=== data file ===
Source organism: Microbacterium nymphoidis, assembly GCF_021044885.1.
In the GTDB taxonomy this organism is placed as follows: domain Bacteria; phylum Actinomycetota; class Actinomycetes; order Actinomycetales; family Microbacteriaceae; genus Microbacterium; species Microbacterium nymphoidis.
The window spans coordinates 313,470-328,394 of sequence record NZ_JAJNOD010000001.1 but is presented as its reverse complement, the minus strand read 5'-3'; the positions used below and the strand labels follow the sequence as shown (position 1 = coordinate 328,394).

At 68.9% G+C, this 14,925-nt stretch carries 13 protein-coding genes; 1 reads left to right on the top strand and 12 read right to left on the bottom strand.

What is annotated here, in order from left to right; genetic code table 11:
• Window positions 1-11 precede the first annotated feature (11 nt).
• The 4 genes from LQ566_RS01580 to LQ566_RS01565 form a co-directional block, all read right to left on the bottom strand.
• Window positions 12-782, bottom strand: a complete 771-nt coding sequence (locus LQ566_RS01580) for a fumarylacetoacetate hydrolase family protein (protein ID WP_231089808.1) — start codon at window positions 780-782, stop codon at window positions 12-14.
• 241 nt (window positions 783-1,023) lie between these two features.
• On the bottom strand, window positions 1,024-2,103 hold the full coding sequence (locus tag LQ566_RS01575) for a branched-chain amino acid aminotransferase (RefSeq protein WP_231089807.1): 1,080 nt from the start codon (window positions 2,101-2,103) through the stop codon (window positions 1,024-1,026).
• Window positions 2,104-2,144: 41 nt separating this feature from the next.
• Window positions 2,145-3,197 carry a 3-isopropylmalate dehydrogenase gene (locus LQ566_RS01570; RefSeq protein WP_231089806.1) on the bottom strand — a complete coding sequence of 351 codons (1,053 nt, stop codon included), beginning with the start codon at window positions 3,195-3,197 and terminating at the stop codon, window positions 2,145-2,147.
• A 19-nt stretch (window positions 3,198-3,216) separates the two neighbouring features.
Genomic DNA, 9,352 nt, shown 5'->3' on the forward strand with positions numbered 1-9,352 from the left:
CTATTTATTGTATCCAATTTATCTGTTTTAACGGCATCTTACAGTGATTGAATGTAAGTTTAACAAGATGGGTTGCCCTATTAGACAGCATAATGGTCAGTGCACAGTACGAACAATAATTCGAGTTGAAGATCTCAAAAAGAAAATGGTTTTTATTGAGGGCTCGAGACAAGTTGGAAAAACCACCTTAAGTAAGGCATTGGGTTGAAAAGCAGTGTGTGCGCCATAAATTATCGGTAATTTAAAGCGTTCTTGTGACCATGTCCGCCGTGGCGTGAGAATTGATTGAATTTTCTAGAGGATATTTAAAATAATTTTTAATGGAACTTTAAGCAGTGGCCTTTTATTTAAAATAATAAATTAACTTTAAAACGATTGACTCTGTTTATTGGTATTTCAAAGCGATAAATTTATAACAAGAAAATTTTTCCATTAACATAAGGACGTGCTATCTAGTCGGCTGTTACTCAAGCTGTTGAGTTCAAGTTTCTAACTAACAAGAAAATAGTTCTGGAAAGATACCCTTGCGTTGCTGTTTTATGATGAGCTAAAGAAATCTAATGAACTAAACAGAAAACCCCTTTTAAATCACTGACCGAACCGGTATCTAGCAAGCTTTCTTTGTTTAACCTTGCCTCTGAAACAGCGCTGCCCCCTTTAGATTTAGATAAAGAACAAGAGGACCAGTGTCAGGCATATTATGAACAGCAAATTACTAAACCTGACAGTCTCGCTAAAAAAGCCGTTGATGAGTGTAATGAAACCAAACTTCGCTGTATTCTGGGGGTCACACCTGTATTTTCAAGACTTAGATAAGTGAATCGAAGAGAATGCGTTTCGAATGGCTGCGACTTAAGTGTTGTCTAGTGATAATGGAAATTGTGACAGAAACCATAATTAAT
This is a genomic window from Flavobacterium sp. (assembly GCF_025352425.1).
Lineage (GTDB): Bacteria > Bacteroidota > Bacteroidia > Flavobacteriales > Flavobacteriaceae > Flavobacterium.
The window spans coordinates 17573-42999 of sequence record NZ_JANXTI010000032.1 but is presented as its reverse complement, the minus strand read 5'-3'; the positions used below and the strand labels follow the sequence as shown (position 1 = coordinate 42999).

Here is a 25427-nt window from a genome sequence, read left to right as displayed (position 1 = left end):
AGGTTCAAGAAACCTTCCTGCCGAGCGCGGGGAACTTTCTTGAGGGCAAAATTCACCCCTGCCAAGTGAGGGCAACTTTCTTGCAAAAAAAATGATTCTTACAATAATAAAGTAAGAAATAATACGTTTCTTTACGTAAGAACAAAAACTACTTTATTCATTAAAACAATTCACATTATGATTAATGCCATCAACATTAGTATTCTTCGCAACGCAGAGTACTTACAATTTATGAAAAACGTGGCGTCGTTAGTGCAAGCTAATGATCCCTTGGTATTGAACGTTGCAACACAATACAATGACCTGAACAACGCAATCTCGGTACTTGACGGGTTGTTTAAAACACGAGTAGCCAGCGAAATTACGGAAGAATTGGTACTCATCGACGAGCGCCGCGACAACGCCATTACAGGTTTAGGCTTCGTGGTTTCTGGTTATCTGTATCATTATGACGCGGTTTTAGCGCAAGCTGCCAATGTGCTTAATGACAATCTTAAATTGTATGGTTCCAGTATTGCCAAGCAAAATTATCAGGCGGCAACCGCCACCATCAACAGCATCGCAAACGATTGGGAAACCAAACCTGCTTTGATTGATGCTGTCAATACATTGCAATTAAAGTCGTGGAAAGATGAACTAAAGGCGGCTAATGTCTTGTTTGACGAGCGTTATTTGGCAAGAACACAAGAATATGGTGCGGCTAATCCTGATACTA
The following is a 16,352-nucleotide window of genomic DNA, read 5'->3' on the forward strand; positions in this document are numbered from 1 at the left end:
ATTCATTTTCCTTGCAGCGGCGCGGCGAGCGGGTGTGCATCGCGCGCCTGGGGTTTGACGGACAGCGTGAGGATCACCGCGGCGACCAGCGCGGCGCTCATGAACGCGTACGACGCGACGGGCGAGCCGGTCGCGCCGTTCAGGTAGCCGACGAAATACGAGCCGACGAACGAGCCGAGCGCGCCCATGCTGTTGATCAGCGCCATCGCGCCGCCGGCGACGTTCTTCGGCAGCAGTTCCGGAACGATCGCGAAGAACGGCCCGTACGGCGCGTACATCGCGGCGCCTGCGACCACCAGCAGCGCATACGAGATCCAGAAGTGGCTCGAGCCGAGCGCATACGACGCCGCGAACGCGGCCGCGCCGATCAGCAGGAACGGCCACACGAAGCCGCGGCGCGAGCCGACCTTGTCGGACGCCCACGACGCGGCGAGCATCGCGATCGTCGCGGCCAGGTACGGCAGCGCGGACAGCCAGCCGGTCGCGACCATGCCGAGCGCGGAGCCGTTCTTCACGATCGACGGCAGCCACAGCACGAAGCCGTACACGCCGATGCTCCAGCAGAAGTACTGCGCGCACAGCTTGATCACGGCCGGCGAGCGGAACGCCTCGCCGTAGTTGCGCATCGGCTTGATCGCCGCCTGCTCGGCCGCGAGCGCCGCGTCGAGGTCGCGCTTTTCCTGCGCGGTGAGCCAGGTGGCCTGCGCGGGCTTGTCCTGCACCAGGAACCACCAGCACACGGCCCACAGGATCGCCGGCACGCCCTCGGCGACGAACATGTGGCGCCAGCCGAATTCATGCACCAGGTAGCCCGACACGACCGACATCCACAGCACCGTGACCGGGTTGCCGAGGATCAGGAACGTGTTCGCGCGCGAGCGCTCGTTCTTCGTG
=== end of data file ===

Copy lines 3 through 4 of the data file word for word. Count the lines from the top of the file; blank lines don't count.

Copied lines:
The window spans coordinates 313,470-328,394 of sequence record NZ_JAJNOD010000001.1 but is presented as its reverse complement, the minus strand read 5'-3'; the positions used below and the strand labels follow the sequence as shown (position 1 = coordinate 328,394).

At 68.9% G+C, this 14,925-nt stretch carries 13 protein-coding genes; 1 reads left to right on the top strand and 12 read right to left on the bottom strand.